Guest essay by Eric Worrall
JoNova has discovered that just prior to recent disastrous flooding in Tasmania, Australia, desperate hydropower operators conducted a cloud seeding operation, despite there already being forecasts of torrential rainfall.
The whole sorry mess started, when desperately green Tasmania attempted to go 100% renewable. Tasmania thought they were on a winner, and allegedly got greedy – they may have inadvertently burned out the power cable which connects the island state to mainland Australia, trying to sell too much premium “green” electricity to the mainland.
Hydro Tasmania exceeded safe power transmission levels, Basslink says
BASSLINK owners sought to restrict Hydro Tasmania’s electricity exports and enforce a “cooling off” protocol during the period of the carbon tax to ensure the undersea cable was operated safely and reliably.
The news comes as Basslink prepares to cut the cable today and enable the cause of the fault to be pinpointed.
After three outages in July 2012, Basslink parent company Cityspring Infrastructure Trust sought to enforce what it called a “dynamic protocol” on the service agreement between it and Hydro, which enable it to transmit at “certain elevated levels”.
But the company said the outages came after Hydro transmitted electricity at levels above these in early July.
Hydro and Cityspring then had a protracted dispute which was ultimately arbitrated by former Chief Justice of the High Court Murray Gleeson in 2014.
Opposition leader Bryan Green told Parliament on Wednesday that there was increasing speculation that the $875m cable had been “fried”.
With Tasmania now nearly 100% dependent on hydropower, with no backup available from the mainland, it didn’t take much of an adverse rainfall season to run the hydroelectric dams almost dry.
Hydro Tasmania has confirmed dam levels will drop even lower than earlier projections if rain continues to fall at its current rate.
A day after Energy Minister Matthew Groom said he had asked Hydro Tasmania to review its modelling given the latest delay to the Basslink repair, Hydro CEO Steve Davy revealed modelling had been done based on lower than average rainfall.
It showed dam levels could go as low as 12 per cent.
Hydro had predicted that water storages would not drop below 13.6 per cent by May, but dam levels are already at 13.9 per cent.
Mr Davy told 936 ABC Hobart that was due to receiving just a little over half of average inflows in January, February and March.
“If we received a similar amount relative to average, so a little over half over April, May and June then storages would get to around 12 per cent and stay at that level through to the forecast return of Basslink in the middle of June,” Mr Davy said.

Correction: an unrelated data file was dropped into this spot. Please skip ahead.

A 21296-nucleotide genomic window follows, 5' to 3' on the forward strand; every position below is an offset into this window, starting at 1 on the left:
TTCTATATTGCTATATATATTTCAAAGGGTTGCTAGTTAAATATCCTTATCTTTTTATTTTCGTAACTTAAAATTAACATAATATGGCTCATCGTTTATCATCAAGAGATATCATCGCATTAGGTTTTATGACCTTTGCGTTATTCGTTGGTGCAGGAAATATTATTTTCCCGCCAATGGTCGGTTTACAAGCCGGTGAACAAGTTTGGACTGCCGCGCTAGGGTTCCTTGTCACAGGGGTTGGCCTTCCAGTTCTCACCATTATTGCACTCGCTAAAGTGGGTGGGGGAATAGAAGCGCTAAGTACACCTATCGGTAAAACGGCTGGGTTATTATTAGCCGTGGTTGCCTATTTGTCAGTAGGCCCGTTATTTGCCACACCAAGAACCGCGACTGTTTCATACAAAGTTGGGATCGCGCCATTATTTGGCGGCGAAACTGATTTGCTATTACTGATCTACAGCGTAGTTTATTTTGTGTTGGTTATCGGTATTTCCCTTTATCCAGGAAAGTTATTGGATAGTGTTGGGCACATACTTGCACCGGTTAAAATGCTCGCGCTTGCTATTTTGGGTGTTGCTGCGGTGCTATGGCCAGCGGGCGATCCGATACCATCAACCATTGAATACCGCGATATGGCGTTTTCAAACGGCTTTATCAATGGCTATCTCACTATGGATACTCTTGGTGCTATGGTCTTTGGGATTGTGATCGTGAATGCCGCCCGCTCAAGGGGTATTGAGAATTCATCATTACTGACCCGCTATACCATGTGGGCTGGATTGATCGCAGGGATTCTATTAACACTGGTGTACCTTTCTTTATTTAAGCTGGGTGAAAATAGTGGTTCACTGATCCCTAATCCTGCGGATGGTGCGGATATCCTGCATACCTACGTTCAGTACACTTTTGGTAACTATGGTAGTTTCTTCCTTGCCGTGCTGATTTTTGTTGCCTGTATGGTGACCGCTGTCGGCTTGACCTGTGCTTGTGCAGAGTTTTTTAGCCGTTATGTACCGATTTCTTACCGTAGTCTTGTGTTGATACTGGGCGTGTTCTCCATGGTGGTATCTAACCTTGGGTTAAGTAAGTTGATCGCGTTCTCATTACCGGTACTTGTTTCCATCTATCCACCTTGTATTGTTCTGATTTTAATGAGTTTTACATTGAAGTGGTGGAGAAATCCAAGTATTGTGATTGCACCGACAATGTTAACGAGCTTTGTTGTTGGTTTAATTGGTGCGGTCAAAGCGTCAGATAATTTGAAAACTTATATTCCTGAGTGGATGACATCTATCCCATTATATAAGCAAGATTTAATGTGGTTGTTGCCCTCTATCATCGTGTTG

When good rain clouds finally did appear, Hydro Tasmania apparently decided not to take any chances;
Hydro Tasmania seeded clouds before fatal floods, despite forecast
Tasmania’s state-owned hydro-electric power generator could face legal action for damages after admitting it cloud-seeded in or near water catchments the day before disastrous flooding, although heavy rain was forecast.
Hydro Tasmania’s cloud-seeding plane was sent up on Sunday morning and seeded clouds with silver iodide to increase rainfall for an hour and 34 minutes, from 10.57am, despite the weather forecast.
The operation targeted the Upper Derwent catchment, an area that less than 24 hours later saw damaging floods which left one man missing, feared drowned at Ouse and caused major damage to property and stock.
The cloud-seeding also was within about 10km of the Mersey-Forth catchment area, which also hours later experienced rapid and disastrous flooding that killed a woman and inundated dozens of homes at Latrobe.
“We are gobsmacked that the Hydro would do this, considering the weather forecasts as of Wednesday or Thursday last week were saying significant rain between 80 to 100mm or more,” said Wayne Johnston, president of the Tasmanian Farmers and Graziers Association. “There is rising anger from farmers who have now lost significant infrastructure, without the loss of livestock and possible loss of life.
If Tasmania had a sensible backup strategy, involving adequate fossil fuel backup, or a zero emissions nuclear power plant, or if they hadn’t allegedly burned out their connector cable to the mainland through their alleged greed to cash in on premium renewable sales, they wouldn’t be in this sorry mess.
In their zeal to be 100% green, Tasmania made a series of decisions which in my opinion were utterly stupid. It looks like Tasmania’s green policies may have caused the death of at least one person, who died in flooding which was likely exacerbated by an unwise decision to attempt to boost an already torrential downpour.